And so it proved. A pot of the yellow form of Iris suaveolens (syn. mellita), staged as part of a three-pan exhibit in the Novice Section on Monday evening, had fallen victim to overnight warmth, with most of the
flowers withered before judging commenced on Tuesday morning. Luckily the exhibitor, Audrey Dart (Henfield), had a perky Anemonella thalictroides in reserve, and went on to win the section.
Another, larger pot of Iris suaveolens was also staged, this time as part of a very handsome, Sewell Medal winning six-pan entry in Class 1 from Cecilia Coller (
Cecilia’s six-pan also included two Chinese Asarum species – A. delavayi and A. maximum – and splendid pans of Ipheion sellowianum, Pleione Bandai-san gx and Erythronium tuolumnense ‘Spindlestone’. In fact of the 221 plants entered in the Open Section, 68 were put on the benches by Cecilia. Both of the asarums in her six-pan exhibit were awarded Certificates of Merit, and she also took first place in Class 29 (three pans native to any one continent) with another three pots of Asarum – A. maximum, A. splendens and A. campaniflorum – all native to
These so-called wild gingers are striking plants, with unusual flowers borne at soil level under a canopy of large, glossy leaves. Asarum maximum (shown) is particularly alluring, with its panda-like blooms. The plants are most commonly found in the moist, humus-rich soils of woodland habitats in
Cecilia showed many other beautiful plants, including a pink Anemonella thalictroides that won the Audrey Bartholomew Memorial Spoon for the best plant from
All of these were brought to
Ray Drew (Laindon) also brought many fine plants to the Show, includinga fabulous pot of Narcissus bulbocodium. This, too, was suffering by the second day, with several blooms shrivelling. Dwarf narcissi grown in pots have had a tough time this winter, with many growers reporting leaves browned by frost and plants failing to flower.
In Class 71 (three pans of Fritillaria, distinct), Peter Erskine (Petersfield) took third place behind Cecilia Coller and Joy Bishop, but his entry was perhaps the most interesting. He showed Fritillaria tubiformis (shown) and Fritillaria tubiformis subsp. moggridgei, and a plant that emerged as a chance seedling in 2005, a cross between the two. According to Peter, the two parent plants occupy different territories in the wild, so never get the chance to cross-pollinate naturally, which made this brownish-coloured offspring's appearance a rare treat. It is the disproportionately large blooms on short stems that are the striking feature of these plants. They require a sharply drained compost, kept moist in the spring and almost dry in summer.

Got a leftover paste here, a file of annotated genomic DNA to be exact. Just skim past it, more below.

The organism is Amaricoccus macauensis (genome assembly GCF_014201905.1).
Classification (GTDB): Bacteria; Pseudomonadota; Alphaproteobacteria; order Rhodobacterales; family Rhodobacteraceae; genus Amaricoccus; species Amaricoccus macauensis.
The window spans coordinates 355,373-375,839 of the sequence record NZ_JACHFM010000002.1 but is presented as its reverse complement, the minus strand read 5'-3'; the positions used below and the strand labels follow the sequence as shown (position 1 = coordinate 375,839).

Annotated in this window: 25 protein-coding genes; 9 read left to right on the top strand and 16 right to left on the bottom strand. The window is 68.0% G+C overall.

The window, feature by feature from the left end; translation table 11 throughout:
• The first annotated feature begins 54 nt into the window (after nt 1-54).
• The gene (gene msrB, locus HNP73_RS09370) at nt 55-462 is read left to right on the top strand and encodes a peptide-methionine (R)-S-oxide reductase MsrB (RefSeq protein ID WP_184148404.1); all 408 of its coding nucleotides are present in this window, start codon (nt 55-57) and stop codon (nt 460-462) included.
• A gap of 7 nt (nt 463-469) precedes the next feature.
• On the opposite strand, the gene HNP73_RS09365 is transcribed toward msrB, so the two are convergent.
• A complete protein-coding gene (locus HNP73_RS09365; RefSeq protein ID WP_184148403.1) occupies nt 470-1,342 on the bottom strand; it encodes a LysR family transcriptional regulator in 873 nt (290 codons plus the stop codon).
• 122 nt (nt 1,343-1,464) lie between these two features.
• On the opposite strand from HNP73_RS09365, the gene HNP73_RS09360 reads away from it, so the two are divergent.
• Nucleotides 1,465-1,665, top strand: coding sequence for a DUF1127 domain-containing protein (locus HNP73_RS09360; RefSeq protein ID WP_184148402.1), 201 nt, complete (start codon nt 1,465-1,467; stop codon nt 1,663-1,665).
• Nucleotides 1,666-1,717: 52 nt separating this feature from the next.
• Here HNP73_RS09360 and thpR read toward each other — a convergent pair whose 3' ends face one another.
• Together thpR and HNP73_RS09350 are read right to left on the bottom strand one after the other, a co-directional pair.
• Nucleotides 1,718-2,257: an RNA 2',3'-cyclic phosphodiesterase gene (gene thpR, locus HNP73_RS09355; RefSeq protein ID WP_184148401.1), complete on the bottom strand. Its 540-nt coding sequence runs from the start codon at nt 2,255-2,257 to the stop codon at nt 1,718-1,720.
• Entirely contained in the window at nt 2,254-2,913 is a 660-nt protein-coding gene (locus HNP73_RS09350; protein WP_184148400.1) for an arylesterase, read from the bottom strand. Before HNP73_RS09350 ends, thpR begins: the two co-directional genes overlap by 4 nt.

Iris sari subsp. manissadjianii is another plant in which the foliage is dwarfed by large flowers. Joy Bishop (Lightwater) showed a pot of six stems of this Oncocyclus iris, three in bloom and three buds waiting to unfold, the white flowers exquisitely marked with maroon.
Richard Clements (Pershore) won the George Gable Memorial Trophy for the best pan of Ericaceae with a glorious specimen of Cassiope ‘Beatrice Lilley’, its rich green whipcord foliage smothered under a thick carpet of hundreds of tiny white bell-shaped flowers.
The extensive photographic and artistic display was much admired by visitors, and show secretary Jon Evans and his band of helpers did a superb organisational job over the two days, even watering and deadheading plants as required. This show is a wonderful opportunity for the